Jill Jepson is a writer, writing coach, college professor, and linguistic anthropologist. She is the author of Writing as a Sacred Path: A Practical Guide to Writing With Passion & Purpose, published by Ten Speed Press. She runs Writing the Whirlwind, a business that offers workshops and coaching for writers, activists, caretakers, and others (www.writingthewhirlwind.net ). Her personal website can be found at www.jilljepson.com.
Thank you for this interview, Jill. Can you tell us what your latest book, Writing as a Sacred Path: A Practical Guide to Writing with Passion and Purpose, is all about?
Jill: Writing as a Sacred Path explores the practices of four spiritual vocations—that of the shaman, warrior, mystic and monk—to provide a new approach for writers. It is for all writers who wish to write with purpose and direction and to develop a deep connection to their writing. It contains more than eighty exercises—although I prefer the term “sacred tools”—using myth, meditation, ritual, dreams, crafts, nature experiences, and other means to help writers deepen and expand their writing practice. Writing as a Sacred Path offers readers a way to approach writing as a life-changing spiritual practice.
Is this your first book? If not, how has writing this book different from writing your first?
Jill: Everything I write is a new experience. I have two previous books out and many articles in newspapers and magazines, and every one of them has been a unique experience. Writing as a Sacred Path came in a clear, fresh stream. It is the work of my soul, something I believe in very deeply, so writing it felt very natural. I’ve spent many years exploring spiritual traditions throughout the world, and I’ve written my entire life, starting before I was even in kindergarten, so I had all that behind me and much of it went into the book. It seemed as if every time I needed an example or a specific idea, one would simply come to me out of that store of memory. The book was a pleasure to write.
How difficult was it writing your book? Did you ever experience writer’s block and, if so, what did you do?
Jill: I don’t experience writer’s block and haven’t for years. The reason is because I’ve developed techniques for dealing with the fear that creates blocks. Fear is the major reason writers find themselves stuck. Fear of failure. Fear of success. Fear of exposing yourself on the page. It’s not that I don’t have fear—I think all writers do. It’s just that I’ve learned to write through it. To know it’s there and just keep writing anyway. I remember once watching an Olympic figure skater who took a terrible fall and got up and just kept going. One of the commentators said, “She must be in a lot of pain right now,” and the other—who was a former skater herself—said, “Oh, she’s not even feeling that pain. She’ll feel it later, but right now, she’s just skating.” That’s how I feel about writing. You may be in pain, you’re may be anxious and frustrated and scared out of your wits, but you’re not feeling it. You’re just writing.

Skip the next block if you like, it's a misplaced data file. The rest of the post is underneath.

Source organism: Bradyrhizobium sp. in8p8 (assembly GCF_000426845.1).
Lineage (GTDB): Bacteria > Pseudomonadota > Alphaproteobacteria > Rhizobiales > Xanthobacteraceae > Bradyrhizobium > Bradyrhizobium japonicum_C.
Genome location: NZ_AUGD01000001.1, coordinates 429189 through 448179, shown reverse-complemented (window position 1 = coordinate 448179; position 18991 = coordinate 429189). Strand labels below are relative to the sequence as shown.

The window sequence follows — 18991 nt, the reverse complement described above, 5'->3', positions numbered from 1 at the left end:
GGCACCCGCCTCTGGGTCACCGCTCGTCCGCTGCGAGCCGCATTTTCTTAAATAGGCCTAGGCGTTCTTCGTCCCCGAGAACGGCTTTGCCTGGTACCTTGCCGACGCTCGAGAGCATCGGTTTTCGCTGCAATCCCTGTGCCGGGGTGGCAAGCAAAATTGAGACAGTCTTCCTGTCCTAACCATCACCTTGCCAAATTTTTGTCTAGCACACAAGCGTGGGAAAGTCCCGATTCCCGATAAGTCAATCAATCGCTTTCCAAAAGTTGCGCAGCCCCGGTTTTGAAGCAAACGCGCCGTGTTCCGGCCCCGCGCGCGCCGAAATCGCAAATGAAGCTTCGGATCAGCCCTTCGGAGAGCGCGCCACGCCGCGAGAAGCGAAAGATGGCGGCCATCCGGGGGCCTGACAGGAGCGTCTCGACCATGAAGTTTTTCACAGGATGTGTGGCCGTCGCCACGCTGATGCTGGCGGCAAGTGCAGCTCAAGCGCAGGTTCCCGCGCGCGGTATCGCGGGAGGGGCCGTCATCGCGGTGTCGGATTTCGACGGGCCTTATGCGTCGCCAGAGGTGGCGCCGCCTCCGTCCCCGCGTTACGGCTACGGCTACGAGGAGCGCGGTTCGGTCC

How have your fans embraced your latest book? Do you have any funny or unusual experiences to share?
Jill: I get some wonderful correspondence from people. It’s lovely getting an email from someone in India or Australia or Finland, saying that my book spoke to them or helped them in some way.
What is your daily writing routine?
Jill: I write every morning. I’m not really a morning person, in the sense of someone who gets up at dawn. I’m a fairly late riser. But once I do get up, that’s when I’m most creative. I try never to schedule meetings or appointments in the mornings if I can help it. I write for several hours, then have lunch. When I’m really in the flow of things, I can write right through the afternoon and evening as well.
When you put the pen or mouse down, what do you do to relax?
Jill: I read, I play Baroque music on the recorder, and I sit on my deck with my husband and just watch the waterfalls in my back yard. I try to exercise every day. My cats and dogs help me relax, too.
What book changed your life?
Jill: This may sound like an odd choice, but it was a book called The Forgotten Pollinators by Stephen Buchmann. It’s about all the creatures who pollinate the plants of the world, about how pollination takes place, and what would happen if the pollinators died out. I’ve always had a fascination with science, especially biology, and a regret that I was essentially shoved out of it by insensitive science teachers when I was a child. This book touched that love in a special way. It spoke to me about the web of life and the importance of protecting our precious planet.
If someone were to write a book on your life, what would the title be?
Jill: A Comedy of Terrors. Or A Farm Girl in the Twilight Zone.
Finish this sentence: “The one thing that I wish people would understand about me is…”
Jill: That I’m a bit of an empath. I don’t mean I’m psychic, I mean I seem to absorb the feelings of the people around me a little too much. It’s as if I have a super-refined intuition about what others are experiencing. It helps my writing, but otherwise it’s just a massive pain.
Thank you for this interview, Jill. I wish you much success on your latest release, Writing as a Sacred Path: A Practical Guide to Writing with Passion and Purpose!